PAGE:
She lives a good life, but it’s minimal compared to her love for her family. Her love is associated with a promise she made to her dying mother 20 years ago: to raise her siblings, Marlena and Rico Brown.

Marlena and Rico are now adults. Despite having a good upbringing, they made choices that resulted in their lives being “hell on earth.”

As the presumed matriarch, Bernice is preparing to help her siblings rebuild their lives. This gives her strong belief in her late mother’s motto: tomorrow will be a better day.

However, a turn of events occurs, and it changes her family forever. At the end of it all, Bernice has a new reality about her family, her mother’s belief, and herself.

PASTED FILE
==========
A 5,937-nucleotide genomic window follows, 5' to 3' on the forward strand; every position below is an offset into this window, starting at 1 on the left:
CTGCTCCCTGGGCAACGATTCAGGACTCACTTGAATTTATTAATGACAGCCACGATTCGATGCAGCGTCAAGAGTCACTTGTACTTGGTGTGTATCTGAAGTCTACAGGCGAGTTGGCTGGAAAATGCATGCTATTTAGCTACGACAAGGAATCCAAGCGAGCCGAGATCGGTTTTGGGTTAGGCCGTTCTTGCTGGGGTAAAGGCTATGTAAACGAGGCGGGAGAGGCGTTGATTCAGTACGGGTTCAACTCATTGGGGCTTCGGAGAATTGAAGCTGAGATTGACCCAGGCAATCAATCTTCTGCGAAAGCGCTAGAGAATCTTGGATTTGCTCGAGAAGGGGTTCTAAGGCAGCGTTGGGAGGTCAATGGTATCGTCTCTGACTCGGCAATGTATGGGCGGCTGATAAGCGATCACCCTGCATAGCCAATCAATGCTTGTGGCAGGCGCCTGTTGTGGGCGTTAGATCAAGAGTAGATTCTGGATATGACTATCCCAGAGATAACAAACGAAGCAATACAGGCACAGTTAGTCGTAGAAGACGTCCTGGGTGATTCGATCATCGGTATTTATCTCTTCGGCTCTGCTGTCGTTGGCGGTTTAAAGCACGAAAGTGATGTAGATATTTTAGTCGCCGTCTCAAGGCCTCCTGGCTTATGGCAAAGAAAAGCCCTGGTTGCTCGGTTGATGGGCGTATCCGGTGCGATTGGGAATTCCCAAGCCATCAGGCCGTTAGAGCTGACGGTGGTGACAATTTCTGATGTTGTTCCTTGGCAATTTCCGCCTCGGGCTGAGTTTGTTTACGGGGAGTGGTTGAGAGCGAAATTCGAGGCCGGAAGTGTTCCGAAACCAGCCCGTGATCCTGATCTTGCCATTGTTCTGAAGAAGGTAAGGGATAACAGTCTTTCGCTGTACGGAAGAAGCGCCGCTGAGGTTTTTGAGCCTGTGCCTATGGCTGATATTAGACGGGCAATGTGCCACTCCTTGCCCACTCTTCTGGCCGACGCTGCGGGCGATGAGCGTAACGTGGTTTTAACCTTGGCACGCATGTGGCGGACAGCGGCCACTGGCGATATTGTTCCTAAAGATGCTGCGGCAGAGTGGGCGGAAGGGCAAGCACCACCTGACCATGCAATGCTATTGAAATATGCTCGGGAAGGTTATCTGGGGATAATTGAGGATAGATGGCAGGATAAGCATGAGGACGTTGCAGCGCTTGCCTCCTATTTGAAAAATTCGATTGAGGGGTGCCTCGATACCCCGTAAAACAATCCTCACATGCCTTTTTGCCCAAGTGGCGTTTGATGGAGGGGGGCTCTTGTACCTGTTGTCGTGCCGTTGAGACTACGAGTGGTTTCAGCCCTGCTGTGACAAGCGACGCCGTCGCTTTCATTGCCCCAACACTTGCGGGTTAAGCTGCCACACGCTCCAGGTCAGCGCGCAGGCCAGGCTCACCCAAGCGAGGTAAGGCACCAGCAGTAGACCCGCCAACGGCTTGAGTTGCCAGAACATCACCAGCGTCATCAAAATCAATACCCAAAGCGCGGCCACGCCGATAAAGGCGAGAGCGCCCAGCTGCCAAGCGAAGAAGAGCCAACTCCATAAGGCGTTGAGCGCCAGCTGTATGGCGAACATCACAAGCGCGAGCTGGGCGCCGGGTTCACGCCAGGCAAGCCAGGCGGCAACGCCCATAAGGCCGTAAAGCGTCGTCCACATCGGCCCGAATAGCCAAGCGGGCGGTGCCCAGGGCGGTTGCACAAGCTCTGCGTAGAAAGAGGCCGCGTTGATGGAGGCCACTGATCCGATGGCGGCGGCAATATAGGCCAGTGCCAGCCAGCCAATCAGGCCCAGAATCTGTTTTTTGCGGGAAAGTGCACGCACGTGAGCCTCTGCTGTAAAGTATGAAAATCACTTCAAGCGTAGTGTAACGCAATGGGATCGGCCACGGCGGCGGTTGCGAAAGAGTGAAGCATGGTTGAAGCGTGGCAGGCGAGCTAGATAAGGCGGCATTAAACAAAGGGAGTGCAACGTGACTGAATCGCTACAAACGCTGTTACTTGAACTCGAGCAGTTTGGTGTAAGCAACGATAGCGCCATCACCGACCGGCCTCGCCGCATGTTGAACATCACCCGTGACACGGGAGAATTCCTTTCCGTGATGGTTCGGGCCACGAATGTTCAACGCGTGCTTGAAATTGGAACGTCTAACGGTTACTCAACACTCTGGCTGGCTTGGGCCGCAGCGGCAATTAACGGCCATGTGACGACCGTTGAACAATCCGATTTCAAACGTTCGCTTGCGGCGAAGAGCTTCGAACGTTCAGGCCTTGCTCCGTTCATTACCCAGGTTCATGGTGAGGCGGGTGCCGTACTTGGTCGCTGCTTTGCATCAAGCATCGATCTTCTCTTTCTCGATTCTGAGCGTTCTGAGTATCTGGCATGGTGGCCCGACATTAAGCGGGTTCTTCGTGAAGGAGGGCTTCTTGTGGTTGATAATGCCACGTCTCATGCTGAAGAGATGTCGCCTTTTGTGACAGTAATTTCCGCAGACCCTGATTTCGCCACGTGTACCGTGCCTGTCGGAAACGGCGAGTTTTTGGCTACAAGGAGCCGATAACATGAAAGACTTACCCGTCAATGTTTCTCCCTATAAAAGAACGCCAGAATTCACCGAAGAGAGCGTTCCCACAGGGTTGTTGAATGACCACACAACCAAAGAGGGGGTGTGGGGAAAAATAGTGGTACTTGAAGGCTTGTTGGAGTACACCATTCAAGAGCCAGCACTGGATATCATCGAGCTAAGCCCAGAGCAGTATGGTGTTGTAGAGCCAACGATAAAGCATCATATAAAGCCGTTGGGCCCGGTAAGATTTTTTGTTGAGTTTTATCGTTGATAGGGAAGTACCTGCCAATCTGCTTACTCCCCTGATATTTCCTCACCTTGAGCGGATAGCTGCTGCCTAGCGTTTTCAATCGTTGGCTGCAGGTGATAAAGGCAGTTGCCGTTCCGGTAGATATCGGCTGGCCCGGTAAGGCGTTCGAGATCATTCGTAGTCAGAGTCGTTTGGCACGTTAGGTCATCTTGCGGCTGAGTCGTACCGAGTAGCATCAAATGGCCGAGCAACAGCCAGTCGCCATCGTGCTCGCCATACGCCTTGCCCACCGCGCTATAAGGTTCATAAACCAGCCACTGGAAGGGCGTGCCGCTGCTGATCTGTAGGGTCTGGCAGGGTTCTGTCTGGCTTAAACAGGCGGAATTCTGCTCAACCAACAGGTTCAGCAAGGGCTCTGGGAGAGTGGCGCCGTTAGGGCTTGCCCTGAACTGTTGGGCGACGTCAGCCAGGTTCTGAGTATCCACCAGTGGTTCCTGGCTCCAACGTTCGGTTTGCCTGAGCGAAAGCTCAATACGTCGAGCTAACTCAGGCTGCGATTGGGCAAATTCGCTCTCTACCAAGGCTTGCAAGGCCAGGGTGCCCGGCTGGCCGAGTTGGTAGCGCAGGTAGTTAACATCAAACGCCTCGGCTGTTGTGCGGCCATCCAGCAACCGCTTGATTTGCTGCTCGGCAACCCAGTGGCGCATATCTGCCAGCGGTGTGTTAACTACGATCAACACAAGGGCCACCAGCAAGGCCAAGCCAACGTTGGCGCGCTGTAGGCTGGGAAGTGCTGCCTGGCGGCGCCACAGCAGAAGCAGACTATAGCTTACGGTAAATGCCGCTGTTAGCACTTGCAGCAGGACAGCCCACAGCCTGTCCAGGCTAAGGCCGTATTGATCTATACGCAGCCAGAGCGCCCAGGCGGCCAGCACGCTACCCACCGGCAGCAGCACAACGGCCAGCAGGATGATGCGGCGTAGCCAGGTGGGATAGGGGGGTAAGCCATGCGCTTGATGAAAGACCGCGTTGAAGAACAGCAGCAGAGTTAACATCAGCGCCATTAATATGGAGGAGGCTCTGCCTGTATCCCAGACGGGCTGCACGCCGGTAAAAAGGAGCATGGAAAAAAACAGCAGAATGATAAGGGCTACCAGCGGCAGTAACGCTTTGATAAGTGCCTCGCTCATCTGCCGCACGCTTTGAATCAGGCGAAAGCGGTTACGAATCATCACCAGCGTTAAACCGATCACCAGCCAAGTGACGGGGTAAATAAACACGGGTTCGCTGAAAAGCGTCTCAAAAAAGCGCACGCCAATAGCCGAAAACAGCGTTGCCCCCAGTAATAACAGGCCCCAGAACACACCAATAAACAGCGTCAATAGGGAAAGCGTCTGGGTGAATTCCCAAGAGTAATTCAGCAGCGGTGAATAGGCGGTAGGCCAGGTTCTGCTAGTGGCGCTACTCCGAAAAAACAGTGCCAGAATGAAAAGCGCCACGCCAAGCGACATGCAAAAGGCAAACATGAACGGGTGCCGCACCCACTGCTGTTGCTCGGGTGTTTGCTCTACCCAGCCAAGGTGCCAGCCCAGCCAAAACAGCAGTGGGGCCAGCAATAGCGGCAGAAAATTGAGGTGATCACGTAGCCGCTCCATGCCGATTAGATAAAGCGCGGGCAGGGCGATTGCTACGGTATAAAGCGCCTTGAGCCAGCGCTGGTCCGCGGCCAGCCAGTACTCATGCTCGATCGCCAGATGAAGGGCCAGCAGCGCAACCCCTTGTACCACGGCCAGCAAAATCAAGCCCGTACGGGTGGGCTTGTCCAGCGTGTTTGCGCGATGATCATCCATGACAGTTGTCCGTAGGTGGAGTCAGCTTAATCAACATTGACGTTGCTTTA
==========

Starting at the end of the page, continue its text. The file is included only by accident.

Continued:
Author Bio

Pamela JonesPamela Jones is a self-published author of contemporary women’s fiction. “Tomorrow Never Comes” is her first eBook.

Prior to publishing her first eBook, she wrote 19 contemporary short stories for the defunct New York based publisher, Sterling MacFadden. Their magazines included Jive, Bronze Thrills, Black Confessions, Black Romance, Black Secrets, True Black Experience, True Black Passions, and True Black Secrets.

Pamela’s writing background has also included nonfiction content written under the pseudonym “Penlady”.

You can find out more about Pamela on her blog. You can also follow her on Twitter or Facebook.

You can buy Tomorrow Never Comes on Amazon.